Sexual Health Awareness Month: How Local Health Departments Fill the Gaps  

9782119 man and woman huggingIn 2013, the Centers for Disease Control and Prevention (CDC) projected that there were 110 million sexually transmitted infections (STIs) among men and women in the United States, and estimated that 20 million new STIs – including syphilis, gonorrhea, hepatitis B, HIV, and chlamydia – occur every year across the nation. This means that, on average, Americans will acquire approximately 1.7 million STIs during September’s Sexual Health Awareness Month.

While these large numbers capture the impact of these diseases on sexually active individuals across sexual orientation and age groups, certain groups are at greater risk for contracting STIs. For example, young adults (ages 15-24) account for approximately half of chlamydia and gonorrhea infections in the U.S., and men who have sex with men (MSM) are disproportionately affected by syphilis and co-infection with HIV. It’s important to know, however, that the disease burden faced by these and other highly impacted populations, as revealed by these statistics, does not have to remain the reality experienced by these individuals and communities.

Advancing sexual health is as much about prevention as it is about treatment and care, and we can gain much progress through prevention efforts, including education and outreach, at the local community level. Embedded at that community level, LHDs are a trusted and steady provider of information, services, and resources, making them well-positioned to address public health concerns, including STDs, through prevention and treatment activities. Their familiarity with community attitudes, beliefs, and behaviors enables LHDs to connect individuals with the most effective sexual health education. And even when that prevention outreach falls short, LHDs are still there to support communities with sexual health screenings, referrals, and care.

Nevertheless, while LHDs often focus on addressing disease, it’s important to recognize that the landscape of sexual health has shifted to encompass more than that. In the last decade or so, public health professionals have seen the definition of “sexual health” expand beyond just clinical concerns (i.e., disease) to reflect a more holistic, person-centered approach. In 2006, the World Health Organization defined sexual health as

“…a state of physical, emotional, mental and social well-being in relation to sexuality; it is not merely the absence of disease, dysfunction or infirmity. Sexual health requires a positive and respectful approach to sexuality and sexual relationships, as well as the possibility of having pleasurable and safe sexual experiences, free of coercion, discrimination and violence. For sexual health to be attained and maintained, the sexual rights of all persons must be respected, protected and fulfilled.”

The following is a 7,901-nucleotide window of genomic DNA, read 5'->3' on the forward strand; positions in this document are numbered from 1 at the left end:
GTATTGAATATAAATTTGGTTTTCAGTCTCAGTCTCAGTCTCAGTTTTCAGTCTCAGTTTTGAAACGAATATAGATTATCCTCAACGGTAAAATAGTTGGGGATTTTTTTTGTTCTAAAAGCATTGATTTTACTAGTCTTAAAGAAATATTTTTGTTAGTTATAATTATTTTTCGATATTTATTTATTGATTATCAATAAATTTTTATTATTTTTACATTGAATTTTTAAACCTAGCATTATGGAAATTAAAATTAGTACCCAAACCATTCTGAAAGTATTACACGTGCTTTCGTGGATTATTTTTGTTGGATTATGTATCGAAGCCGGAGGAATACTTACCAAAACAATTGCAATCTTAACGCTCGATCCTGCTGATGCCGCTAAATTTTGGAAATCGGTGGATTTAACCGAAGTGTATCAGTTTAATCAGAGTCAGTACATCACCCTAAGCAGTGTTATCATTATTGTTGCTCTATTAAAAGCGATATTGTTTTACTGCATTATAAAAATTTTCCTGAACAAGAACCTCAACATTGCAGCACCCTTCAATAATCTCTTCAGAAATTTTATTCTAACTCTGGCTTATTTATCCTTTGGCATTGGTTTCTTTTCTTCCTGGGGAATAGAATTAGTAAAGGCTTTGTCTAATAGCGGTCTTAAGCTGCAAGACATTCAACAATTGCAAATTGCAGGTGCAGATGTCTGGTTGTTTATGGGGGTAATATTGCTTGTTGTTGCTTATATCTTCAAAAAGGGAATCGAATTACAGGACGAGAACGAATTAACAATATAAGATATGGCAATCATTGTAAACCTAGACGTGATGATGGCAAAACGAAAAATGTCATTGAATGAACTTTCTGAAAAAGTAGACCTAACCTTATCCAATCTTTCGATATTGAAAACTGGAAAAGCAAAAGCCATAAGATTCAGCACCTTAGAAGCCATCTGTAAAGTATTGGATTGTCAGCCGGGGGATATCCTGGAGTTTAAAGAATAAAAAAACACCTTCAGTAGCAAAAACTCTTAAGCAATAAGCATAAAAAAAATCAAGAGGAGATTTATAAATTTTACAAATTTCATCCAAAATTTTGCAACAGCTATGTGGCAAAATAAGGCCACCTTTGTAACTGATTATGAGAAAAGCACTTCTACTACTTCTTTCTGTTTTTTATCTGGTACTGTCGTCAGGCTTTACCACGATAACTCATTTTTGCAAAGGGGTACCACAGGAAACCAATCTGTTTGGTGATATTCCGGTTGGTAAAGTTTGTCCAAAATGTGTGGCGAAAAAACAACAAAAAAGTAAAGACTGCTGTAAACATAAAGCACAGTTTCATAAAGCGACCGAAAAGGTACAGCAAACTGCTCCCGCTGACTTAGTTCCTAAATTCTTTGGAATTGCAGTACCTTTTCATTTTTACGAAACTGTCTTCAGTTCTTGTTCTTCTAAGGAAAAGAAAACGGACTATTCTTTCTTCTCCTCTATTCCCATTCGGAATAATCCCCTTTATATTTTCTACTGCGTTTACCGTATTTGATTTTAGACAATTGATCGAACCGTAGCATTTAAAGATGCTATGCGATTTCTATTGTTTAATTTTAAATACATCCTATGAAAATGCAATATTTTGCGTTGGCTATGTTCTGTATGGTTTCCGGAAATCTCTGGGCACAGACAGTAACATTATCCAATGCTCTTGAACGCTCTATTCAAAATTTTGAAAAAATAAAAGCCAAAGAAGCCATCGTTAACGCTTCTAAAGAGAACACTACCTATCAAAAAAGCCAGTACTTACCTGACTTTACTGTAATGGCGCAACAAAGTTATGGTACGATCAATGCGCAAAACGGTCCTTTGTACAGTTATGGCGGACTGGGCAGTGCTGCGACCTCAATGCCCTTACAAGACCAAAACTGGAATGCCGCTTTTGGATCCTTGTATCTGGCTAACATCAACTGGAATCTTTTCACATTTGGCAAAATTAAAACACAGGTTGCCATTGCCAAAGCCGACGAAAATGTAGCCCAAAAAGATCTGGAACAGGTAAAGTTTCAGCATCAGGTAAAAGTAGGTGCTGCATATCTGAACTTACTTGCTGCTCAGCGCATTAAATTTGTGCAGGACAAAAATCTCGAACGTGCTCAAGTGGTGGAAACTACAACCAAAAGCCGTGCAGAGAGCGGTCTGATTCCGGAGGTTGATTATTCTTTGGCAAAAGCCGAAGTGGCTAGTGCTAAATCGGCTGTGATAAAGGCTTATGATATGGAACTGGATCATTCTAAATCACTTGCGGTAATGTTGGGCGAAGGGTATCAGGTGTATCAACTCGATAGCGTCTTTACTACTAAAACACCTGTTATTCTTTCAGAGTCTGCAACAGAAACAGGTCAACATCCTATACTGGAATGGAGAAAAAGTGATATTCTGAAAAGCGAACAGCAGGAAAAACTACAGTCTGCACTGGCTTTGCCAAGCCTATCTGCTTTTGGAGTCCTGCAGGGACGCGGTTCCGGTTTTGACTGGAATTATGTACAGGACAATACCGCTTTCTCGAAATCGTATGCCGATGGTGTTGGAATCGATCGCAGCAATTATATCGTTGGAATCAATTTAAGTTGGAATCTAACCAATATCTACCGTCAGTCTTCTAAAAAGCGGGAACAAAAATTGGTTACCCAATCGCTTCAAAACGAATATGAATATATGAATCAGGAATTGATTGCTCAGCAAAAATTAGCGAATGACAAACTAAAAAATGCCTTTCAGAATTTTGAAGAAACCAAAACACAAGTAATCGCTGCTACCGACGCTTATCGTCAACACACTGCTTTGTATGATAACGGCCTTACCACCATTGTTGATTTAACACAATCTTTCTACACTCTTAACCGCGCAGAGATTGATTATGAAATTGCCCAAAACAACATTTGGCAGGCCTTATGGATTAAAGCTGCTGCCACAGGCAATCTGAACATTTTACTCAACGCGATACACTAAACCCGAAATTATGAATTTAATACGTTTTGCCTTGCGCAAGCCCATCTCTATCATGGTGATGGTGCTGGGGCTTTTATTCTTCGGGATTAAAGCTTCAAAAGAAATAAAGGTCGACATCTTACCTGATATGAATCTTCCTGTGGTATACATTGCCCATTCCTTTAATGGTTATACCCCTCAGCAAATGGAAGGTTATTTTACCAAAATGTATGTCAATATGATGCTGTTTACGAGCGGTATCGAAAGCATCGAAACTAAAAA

This more encompassing definition recognizes the complexity of serving individuals facing sexual health challenges, and is especially useful for LHDs, as community trust is a critical factor in their ability to deliver services to those in need.

To support the advancement of sexual health awareness at the local level, NACCHO’s HIV, STI, and Viral Hepatitis program aims to strengthen the capacity of LHDs to address HIV, STIs, and viral hepatitis by providing technical and capacity building assistance, developing and disseminating tools and resources, and facilitating information exchange, peer engagement, and learning opportunities. Check out this short-list of resources that can help your LHD increase sexual health awareness:

  • Model Practices. View NACCHO’s Model Practice Database and search the ‘Category’ section for “HIV/STI” to find examples of successful efforts by LHDs to promote sexual health.
  • Disease Intervention Specialist (DIS) Program. Learn more about how the CDC Division of STD Prevention, the National Coalition of STD Directors, and the Public Health Accreditation Board are working to develop a national certification program for DIS.
  • PrEP and Local Health Departments Educational Series. Explore three modules which aim to increase awareness and knowledge of the role of pre-exposure prophylaxis (PrEP) for HIV prevention and explore potential roles for LHDs in delivering PrEP or supporting PrEP delivery.
  • PrEP Story Bank. Discover, through a compilation of peer-generated case studies, what LHDs are already doing to support PrEP delivery functions.

In addition to NACCHO’s resources, the National Public Health Information Coalition (NPHIC) created an STD Communications Toolkit to help health departments share STI-related information with both providers and the public. Reviewed by the CDC, the toolkit features print and electronic fact sheets, social media messaging, and links to partner websites offering resources, such as the CDC’s Sexual Health website.

NACCHO encourages LHDs across the nation to use these resources to raise sexual health awareness in communities and get involved in Sexual Health Awareness Month.

About Kim Rodgers

Kim Rodgers serves as a Communications Specialist at NACCHO. Her work includes promoting local health departments’ best practices, as well as partner tools and resources, in infectious disease and preparedness through NACCHO’s communications channels, storytelling, and outreach to various audiences.

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